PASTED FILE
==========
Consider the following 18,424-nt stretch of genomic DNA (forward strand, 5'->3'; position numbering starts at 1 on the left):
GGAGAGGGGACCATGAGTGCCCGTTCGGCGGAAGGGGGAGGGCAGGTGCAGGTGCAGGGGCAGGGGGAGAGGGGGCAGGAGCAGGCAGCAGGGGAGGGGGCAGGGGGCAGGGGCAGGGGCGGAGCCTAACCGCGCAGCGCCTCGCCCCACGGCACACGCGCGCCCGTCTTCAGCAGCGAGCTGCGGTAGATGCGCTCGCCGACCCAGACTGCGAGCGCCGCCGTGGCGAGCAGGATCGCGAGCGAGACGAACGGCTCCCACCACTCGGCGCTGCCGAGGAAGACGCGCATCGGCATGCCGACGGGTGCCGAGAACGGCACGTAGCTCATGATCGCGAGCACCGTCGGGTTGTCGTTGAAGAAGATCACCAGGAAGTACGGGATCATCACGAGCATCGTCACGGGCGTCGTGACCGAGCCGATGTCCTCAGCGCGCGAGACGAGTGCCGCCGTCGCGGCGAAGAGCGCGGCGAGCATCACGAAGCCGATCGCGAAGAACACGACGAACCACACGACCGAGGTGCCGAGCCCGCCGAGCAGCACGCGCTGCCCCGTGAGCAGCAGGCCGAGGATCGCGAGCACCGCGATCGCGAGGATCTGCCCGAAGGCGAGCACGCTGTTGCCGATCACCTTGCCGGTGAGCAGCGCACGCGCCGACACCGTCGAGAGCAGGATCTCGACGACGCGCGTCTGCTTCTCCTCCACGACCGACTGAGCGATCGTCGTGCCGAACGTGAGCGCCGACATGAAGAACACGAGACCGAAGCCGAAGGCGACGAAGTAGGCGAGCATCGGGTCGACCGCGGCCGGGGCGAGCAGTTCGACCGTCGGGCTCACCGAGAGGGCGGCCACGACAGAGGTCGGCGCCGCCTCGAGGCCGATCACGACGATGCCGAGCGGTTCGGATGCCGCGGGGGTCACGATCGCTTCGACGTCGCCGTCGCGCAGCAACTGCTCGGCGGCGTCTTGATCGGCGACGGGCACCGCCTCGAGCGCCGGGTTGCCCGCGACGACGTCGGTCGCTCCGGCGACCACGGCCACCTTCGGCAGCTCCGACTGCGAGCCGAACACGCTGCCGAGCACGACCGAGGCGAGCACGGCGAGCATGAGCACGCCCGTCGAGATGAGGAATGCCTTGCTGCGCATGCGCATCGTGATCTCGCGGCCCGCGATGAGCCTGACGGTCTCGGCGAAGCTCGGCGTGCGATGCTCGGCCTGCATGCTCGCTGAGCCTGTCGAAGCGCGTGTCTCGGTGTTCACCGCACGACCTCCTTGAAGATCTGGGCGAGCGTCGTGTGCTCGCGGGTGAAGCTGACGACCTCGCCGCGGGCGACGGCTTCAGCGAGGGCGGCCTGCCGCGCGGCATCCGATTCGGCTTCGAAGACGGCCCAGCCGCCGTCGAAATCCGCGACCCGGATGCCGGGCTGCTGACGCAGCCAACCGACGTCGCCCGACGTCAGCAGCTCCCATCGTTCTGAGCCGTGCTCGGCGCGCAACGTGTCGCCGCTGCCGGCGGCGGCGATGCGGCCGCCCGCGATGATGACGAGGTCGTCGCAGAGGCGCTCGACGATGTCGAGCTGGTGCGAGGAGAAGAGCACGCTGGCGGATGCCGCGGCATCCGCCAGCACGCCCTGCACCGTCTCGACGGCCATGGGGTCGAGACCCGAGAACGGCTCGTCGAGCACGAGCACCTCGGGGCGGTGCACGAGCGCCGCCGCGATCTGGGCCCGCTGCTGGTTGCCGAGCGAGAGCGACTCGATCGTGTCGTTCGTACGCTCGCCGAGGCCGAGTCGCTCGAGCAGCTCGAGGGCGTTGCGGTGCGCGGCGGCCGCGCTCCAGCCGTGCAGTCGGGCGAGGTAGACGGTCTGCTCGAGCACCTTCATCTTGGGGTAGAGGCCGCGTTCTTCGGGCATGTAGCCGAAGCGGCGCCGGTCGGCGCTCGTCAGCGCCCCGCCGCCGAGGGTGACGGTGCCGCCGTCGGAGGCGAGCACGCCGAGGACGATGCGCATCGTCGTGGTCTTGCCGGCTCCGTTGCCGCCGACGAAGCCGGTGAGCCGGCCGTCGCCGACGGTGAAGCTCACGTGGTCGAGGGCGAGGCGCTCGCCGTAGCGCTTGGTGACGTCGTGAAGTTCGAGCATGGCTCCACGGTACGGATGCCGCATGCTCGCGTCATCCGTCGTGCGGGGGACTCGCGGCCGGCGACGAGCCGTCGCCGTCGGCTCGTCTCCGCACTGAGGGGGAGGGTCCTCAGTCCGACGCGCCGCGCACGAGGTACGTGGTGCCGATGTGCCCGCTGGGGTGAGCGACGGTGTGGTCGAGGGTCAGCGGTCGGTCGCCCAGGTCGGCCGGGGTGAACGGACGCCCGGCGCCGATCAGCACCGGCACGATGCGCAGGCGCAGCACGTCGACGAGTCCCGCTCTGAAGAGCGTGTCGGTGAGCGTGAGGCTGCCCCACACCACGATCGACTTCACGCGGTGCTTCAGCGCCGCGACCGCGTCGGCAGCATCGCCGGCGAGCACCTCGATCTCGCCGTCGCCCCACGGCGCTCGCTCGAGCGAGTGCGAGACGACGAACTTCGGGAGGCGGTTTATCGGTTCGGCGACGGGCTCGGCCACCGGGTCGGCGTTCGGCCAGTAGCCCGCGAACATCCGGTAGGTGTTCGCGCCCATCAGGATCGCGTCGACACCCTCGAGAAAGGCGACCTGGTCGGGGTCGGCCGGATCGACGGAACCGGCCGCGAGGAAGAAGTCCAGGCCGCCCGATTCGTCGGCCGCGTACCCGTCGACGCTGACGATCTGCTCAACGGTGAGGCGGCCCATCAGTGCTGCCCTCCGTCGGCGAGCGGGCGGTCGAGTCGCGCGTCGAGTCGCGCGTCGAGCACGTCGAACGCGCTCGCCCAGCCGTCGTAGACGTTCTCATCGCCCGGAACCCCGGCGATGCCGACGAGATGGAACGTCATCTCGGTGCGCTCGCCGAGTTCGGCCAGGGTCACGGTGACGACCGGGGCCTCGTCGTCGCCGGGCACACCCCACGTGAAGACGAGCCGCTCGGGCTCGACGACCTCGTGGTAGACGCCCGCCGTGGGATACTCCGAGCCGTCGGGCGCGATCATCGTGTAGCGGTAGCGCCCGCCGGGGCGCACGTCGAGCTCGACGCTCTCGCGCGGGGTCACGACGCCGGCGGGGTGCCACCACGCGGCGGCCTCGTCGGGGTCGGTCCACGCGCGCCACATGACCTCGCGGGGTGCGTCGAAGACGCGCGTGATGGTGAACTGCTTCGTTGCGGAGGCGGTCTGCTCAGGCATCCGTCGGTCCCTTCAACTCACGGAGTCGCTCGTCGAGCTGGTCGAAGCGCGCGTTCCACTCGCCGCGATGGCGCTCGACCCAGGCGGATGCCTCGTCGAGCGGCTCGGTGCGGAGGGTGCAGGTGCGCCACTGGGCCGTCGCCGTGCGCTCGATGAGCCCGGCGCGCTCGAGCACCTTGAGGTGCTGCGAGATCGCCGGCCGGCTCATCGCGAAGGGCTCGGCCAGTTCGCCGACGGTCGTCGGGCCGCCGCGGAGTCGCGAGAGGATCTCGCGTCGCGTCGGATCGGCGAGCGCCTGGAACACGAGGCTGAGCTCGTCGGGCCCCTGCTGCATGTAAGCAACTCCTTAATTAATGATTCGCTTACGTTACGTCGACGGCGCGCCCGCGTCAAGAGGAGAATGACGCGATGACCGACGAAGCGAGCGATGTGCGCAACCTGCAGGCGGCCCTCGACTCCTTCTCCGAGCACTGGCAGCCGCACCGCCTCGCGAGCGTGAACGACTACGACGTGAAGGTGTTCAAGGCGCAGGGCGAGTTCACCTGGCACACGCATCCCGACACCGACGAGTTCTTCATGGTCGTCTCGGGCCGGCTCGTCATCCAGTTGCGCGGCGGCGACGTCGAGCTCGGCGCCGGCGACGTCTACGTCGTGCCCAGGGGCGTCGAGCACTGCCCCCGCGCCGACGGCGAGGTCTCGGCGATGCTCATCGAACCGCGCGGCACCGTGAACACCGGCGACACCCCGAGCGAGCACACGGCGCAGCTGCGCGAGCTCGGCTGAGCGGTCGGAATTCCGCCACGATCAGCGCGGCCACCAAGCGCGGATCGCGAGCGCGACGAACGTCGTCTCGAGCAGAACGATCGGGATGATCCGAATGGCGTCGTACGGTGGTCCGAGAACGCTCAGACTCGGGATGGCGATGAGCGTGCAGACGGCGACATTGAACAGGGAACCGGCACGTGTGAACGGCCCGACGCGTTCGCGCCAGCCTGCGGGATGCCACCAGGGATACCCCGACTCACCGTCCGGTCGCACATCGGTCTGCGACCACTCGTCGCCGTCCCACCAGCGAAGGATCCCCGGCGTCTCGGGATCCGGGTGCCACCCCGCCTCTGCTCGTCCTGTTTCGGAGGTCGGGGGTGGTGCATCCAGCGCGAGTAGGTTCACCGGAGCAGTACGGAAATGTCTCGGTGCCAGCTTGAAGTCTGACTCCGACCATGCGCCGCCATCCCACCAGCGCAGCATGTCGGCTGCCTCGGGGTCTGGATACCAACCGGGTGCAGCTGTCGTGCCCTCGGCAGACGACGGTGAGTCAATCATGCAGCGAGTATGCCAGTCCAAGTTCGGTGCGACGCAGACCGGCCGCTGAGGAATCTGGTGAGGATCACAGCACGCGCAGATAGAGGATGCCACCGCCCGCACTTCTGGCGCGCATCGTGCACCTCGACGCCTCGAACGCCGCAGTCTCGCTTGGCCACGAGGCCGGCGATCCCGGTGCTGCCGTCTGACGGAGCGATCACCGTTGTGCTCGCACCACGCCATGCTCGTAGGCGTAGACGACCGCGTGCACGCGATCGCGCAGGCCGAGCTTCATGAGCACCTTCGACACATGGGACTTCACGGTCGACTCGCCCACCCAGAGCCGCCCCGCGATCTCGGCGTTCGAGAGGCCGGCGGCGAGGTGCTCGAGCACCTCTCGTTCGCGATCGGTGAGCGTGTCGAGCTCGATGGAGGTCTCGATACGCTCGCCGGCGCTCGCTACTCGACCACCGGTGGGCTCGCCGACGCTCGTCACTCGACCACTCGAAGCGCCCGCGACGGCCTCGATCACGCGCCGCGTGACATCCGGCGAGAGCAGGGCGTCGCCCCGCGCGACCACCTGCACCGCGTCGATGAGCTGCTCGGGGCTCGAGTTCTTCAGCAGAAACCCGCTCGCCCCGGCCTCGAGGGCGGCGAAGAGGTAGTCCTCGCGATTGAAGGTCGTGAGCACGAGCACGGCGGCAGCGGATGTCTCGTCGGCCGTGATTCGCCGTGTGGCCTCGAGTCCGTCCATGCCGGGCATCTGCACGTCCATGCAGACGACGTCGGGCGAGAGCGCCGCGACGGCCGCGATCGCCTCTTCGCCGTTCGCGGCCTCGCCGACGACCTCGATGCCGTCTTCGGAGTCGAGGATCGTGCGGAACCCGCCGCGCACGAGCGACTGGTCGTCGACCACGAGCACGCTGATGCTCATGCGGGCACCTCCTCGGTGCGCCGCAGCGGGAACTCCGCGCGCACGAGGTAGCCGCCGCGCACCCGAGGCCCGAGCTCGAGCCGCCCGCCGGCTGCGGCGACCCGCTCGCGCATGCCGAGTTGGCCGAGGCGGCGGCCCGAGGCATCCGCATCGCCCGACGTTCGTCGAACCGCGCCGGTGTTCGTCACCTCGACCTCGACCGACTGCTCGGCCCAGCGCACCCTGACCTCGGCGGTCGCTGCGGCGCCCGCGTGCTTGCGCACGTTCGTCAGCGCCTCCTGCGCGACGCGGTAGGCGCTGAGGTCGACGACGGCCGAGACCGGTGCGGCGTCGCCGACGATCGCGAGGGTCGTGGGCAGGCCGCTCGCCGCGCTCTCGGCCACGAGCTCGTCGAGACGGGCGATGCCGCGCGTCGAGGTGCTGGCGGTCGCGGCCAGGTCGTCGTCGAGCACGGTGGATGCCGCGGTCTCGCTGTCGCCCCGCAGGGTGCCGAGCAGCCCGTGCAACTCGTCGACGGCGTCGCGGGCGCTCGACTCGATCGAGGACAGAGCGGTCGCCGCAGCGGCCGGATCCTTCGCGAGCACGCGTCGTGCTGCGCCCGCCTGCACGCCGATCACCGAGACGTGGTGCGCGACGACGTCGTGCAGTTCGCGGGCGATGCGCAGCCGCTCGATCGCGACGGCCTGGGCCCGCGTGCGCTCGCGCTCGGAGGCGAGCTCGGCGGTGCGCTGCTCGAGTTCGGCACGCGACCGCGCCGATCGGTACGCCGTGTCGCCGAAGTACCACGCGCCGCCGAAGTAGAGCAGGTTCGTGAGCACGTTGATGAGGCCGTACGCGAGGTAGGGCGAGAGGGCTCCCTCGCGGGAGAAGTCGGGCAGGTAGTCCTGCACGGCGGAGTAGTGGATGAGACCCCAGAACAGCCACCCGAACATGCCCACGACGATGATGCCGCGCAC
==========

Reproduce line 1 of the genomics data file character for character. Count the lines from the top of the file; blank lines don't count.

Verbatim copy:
Consider the following 18,424-nt stretch of genomic DNA (forward strand, 5'->3'; position numbering starts at 1 on the left):